Rosemary has an interesting way of representing these different types of strokes by using playing cards.

We have:

-Positive Unconditional strokes for Being-The Hearts



-NegativeUnconditional strokes for Being- The Clubs



– Positive Conditional strokes for Doing- The Diamonds



-Negative Conditional strokes for Doing- The Spades


Listening to Rosemary explain all that about strokes, got me thinking about all the stages in my life and, hence, I started reflecting on the kind of strokes I received growing up. I also thought about the “here” and “now” and the kind of strokes I give and receive as a partner, a mother, a work colleague, and a friend. I also wondered about the kind of strokes other people close to me have enjoyed or endured in their lifetime, and what was the effect of that experience on their way of relating and communicating. Furthermore coming from and having been raised in different cultural backgrounds I also wondered on the influence of culture on strokes. I realised that, growing up, I received more strokes for doing than being and that hunger that I had for receiving strokes for being made me the kind of person who gives lots of strokes for being. It also had an influence on my good performance at school and being generally “a good girl” because it got me the recognition strokes I craved even though they were conditional rather than unconditional.

Take a moment and think about your childhood. What kind of strokes did you receive growing up? Was it for being, doing, both or none? Then come back to the present and reflect on the kinds of strokes that you give to and receive from those in your circle. What is also of interest here is what kind of strokes do you give yourself? See what you can learn and discover and perhaps even change.

The next thing we did in this module was the following exercise, which I also urge you to do, because it will reveal even more about your relationships. Rosemary asked each one of us to think about a particular person with whom we have regular contact, at work or a personal level, and reflect on the kind of strokes that we give to this person. We were asked to represent this by holding a deck of cards of various suits that best reflected those kinds of strokes in our left hand. Next we were asked to reflect on the kind of strokes that we in turn perceived to receive from that person and again represent this by holding a deck of cards with the various suits that best reflected those strokes in our right hand. Then we took a look at the deck of cards we held in each hand and made comparisons. We discussed our findings in groups of two. So go ahead and think of a person in your life and repeat this exercise. Now take a look at the cards you are holding in each hand and compare them. What do you learn about the way you relate to that person?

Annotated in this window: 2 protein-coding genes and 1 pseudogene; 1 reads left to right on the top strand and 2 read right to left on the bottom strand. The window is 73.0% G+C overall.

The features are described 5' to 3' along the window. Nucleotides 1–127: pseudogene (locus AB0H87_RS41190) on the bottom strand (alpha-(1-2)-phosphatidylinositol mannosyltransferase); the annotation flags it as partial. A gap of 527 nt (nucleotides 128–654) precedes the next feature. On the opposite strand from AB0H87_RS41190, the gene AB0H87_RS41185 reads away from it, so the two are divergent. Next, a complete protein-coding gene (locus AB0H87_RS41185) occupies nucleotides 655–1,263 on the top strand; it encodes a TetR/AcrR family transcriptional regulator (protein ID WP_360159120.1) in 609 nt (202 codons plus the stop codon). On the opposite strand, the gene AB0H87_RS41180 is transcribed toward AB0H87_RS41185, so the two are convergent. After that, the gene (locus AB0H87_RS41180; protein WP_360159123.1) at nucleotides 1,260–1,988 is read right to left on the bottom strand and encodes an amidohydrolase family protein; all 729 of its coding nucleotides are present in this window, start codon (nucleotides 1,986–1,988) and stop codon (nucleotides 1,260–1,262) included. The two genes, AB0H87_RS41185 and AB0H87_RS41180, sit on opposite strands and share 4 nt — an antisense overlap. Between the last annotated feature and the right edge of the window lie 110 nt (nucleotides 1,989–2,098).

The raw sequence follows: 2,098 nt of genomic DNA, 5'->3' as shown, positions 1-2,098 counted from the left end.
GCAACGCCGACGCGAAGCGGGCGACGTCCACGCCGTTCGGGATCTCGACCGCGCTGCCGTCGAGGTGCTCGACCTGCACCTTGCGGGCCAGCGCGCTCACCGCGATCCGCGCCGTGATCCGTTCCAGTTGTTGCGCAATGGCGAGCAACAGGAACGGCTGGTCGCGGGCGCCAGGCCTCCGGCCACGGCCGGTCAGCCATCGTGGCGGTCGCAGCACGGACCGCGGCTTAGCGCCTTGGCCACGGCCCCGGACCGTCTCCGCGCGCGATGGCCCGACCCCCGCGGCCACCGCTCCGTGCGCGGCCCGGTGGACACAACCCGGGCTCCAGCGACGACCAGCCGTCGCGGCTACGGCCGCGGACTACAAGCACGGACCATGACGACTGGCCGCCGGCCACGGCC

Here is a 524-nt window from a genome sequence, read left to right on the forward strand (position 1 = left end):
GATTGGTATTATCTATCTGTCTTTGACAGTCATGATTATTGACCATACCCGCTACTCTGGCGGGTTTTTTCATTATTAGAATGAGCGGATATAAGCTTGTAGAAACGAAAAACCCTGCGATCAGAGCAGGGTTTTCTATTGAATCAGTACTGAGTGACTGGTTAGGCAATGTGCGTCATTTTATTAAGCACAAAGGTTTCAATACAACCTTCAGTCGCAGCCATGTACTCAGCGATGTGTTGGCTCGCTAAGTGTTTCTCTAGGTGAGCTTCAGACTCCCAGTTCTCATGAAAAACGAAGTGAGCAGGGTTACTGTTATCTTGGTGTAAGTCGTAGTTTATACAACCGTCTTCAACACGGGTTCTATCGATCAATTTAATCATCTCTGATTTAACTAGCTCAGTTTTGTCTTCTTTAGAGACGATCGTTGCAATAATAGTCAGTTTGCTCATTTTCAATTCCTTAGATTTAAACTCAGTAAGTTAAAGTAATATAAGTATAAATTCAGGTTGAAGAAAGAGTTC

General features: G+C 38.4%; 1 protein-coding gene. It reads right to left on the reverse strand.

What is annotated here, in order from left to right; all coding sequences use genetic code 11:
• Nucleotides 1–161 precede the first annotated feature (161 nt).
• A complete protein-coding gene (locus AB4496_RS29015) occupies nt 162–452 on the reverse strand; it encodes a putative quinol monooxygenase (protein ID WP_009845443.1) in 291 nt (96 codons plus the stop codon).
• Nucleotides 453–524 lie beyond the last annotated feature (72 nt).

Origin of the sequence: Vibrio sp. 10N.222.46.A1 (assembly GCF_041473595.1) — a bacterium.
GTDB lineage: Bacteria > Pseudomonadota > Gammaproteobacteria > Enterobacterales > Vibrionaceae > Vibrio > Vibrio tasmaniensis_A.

We can’t talk about strokes without mentioning the work done by Claude Steiner in this area. Steiner suggests that while we are growing up, our stroking habits are greatly influenced by our parents who pass on the following unwritten rules about the exchange of strokes:

  • Don’t give strokes you want to give.
  • Don’t ask for strokes you want.
  • Don’t accept strokes you want.
  • Don’t reject strokes you don’t want.
  • Don’t give yourself strokes.

Steiner refers to these rules as The Stroke Economy. I mentioned the influence of culture earlier on and here my attention is drawn to the last point “Don’t give yourself strokes.”, because I notice that some cultures particularly encourage it and other cultures frown upon it and discourage it.

Gaining knowledge and becoming aware of our habitual patterns of exchanging strokes can be greatly beneficial. For example, developing awareness of why you might find it easy to give strokes for doing but struggle to give strokes for being, or why someone might have a tendency to accept or tolerate negative strokes or why some find it difficult to ask for the strokes they need, can be enlightening. Making sense of all this can be freeing and can enhance the quality of our relationships with others and with the self.

I will end with what Steiner writes in his book, Emotional Literacy:

“One of the most important discoveries I made in 20 years I have been teaching emotional literacy is that by systematically breaking the rules of the Stroke Economy and providing people with a steady diet of positive strokes, people’s hearts will automatically open. They will experience loving feelings they have not before experienced and the effect will spread out from them to their families and friends. I have seen many people (myself among them) develop their loving capacities over time, simply by giving strokes, asking for strokes, accepting the strokes they want, rejecting the ones they don’t want, and giving themselves strokes.”

So take some time to figure out your stroking profile. Use the game cards to help you discover what you can keep or change in order to communicate and relate more effectively with yourself and others.